The Electric Power Research Institute (EPRI) was selected by the U.S. Department of Energy (DOE) to lead three advanced energy storage projects. The projects will study innovative, non-battery-based bulk energy storage solutions integrated with fossil assets.
“Investing in research and development to improve energy storage is critical at this moment in time,” Neva Espinoza, vice president for Energy Supply and Low-Carbon Resources with EPRI, said in a statement issued to POWER. “Innovations in energy storage, along with advancements in alternative low-carbon fuels, will contribute to a grid that is both reliable and resilient. This is essential to reaching a cleaner energy future.”
The DOE awarded EPRI a total of $600,000 for the three projects. EPRI is collaborating with three major U.S. power generators and six additional industry organizations to carry out the study. The projects will explore:
- A pilot-scale liquid salt combined cycle unit. The study will develop a design for the system to be integrated into a natural gas power plant and evaluate its costs and performance to potentially advance it closer to commercial deployment.
- Sand thermal energy storage. The project will perform a feasibility study for integrating this storage technology into a coal power plant and to explore how this technology can work in conjunction with any fossil source, as well as nuclear, solar thermal, and electrical heating from renewables.
- Crushed rock as a cost-effective medium. The project will perform a feasibility study for the integration of a pilot-scale crushed rock thermal energy storage system with a natural gas power plant. The pilot represents a next-to-last demonstration before the technology can be commercially ready.
On Dec. 21, the DOE released an “Energy Storage Grand Challenge Roadmap,” which is said to be the Department’s first comprehensive energy storage strategy. The Energy Storage Grand Challenge “seeks to create and sustain American leadership in energy storage.” In addition to concerted research efforts, the DOE says the Roadmap’s approach includes accelerating the transition of technologies from the lab to the marketplace, focusing on ways to competitively manufacture technologies at scale in the U.S., and ensuring secure supply chains to enable domestic manufacturing. The DOE’s goal is to develop and domestically manufacture energy storage technologies that can meet all U.S. market demands by 2030.
“Energy storage has an important role to play in our Nation’s energy future,” U.S. Secretary of Energy Dan Brouillette said in a statement. “DOE worked closely with a wide range of stakeholders and partners to develop this actionable Roadmap to help bring promising energy storage technologies to market and position the United States as a global leader in energy storage solutions.”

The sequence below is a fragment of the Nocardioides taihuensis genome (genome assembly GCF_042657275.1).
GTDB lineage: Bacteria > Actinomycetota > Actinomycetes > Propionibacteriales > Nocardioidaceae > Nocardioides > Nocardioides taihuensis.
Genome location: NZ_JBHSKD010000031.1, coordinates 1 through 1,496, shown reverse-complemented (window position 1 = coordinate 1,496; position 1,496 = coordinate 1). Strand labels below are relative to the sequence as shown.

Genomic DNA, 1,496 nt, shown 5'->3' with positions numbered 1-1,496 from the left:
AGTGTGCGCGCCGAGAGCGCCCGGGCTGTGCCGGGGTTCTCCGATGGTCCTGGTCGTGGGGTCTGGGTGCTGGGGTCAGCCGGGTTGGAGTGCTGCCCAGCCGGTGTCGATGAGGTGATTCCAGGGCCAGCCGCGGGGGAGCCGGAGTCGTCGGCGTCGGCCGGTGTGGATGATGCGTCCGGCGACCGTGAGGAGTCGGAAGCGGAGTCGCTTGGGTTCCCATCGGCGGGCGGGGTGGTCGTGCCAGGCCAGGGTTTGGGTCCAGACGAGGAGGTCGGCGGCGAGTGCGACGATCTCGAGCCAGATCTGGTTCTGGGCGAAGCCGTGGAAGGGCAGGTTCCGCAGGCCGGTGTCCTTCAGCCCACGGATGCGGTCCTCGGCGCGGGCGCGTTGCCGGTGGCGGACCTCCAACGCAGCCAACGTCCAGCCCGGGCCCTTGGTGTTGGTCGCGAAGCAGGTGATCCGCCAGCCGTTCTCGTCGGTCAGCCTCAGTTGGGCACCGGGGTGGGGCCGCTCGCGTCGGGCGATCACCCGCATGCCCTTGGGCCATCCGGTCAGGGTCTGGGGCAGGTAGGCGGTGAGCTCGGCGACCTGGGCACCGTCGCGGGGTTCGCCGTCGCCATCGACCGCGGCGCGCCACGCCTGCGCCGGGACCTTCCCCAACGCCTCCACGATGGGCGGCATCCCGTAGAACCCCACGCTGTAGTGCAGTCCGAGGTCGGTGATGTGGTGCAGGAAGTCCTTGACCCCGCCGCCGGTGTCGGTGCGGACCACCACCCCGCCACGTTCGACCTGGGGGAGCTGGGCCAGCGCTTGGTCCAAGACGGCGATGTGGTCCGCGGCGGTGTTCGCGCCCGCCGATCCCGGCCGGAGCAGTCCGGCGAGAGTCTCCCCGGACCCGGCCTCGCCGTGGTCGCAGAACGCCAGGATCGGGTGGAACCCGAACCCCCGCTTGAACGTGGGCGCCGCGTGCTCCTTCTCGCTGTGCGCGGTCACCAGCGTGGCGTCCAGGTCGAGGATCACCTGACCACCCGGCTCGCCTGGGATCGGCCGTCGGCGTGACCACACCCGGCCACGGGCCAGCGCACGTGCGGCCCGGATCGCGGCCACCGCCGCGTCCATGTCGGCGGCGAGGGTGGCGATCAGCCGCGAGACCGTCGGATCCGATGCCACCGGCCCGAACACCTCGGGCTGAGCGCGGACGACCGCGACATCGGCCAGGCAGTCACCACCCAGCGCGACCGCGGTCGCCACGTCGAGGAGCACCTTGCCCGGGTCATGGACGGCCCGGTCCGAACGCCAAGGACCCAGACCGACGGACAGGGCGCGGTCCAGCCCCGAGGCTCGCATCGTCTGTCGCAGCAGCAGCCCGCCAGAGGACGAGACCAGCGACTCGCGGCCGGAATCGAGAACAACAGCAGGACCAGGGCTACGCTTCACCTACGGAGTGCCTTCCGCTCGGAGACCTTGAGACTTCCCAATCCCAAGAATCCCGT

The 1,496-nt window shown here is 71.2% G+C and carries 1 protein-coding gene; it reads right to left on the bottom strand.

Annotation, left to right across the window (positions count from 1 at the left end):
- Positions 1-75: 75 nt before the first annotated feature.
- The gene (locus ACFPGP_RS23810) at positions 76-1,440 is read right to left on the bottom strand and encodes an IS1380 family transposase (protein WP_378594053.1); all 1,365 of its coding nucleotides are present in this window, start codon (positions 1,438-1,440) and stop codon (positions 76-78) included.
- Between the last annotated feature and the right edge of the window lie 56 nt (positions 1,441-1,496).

EPRI’s work will undoubtedly help in that effort. In addition to the three projects announced on Monday, EPRI is also working with the DOE as part of its H2@Scale initiative. The program, which is being led by the Office of Energy Efficiency and Renewable Energy, intends to bring stakeholders together to advance affordable hydrogen production, transport, storage, and use.
Specifically, EPRI’s research is expected to provide an understanding of how utility-scale long-duration energy storage and flexible load can be used to support the grid by providing balancing services, providing ancillary services, and reducing renewable curtailment from excess generation. Importantly, this will provide a more complete cost-benefit analysis for grid-integrated hydrogen technology deployment that will be used to understand the cost competitiveness of long-duration energy storage and flexible load resources. The National Renewable Energy Laboratory and the Office of Nuclear Energy are also participating in this effort as part of a cooperative research and development agreement.
In addition to its energy storage work, EPRI has a broad research portfolio that includes work in nuclear generation; coal generation; natural gas generation; renewables, distributed energy, and end use; and transmission and distribution. Among its offerings are research on fuels and chemistry; materials management; plant performance; cybersecurity; flexibility; enabling technologies; asset management and optimization; and much more.
—Aaron Larson is POWER’s executive editor (@AaronL_Power, @POWERmagazine).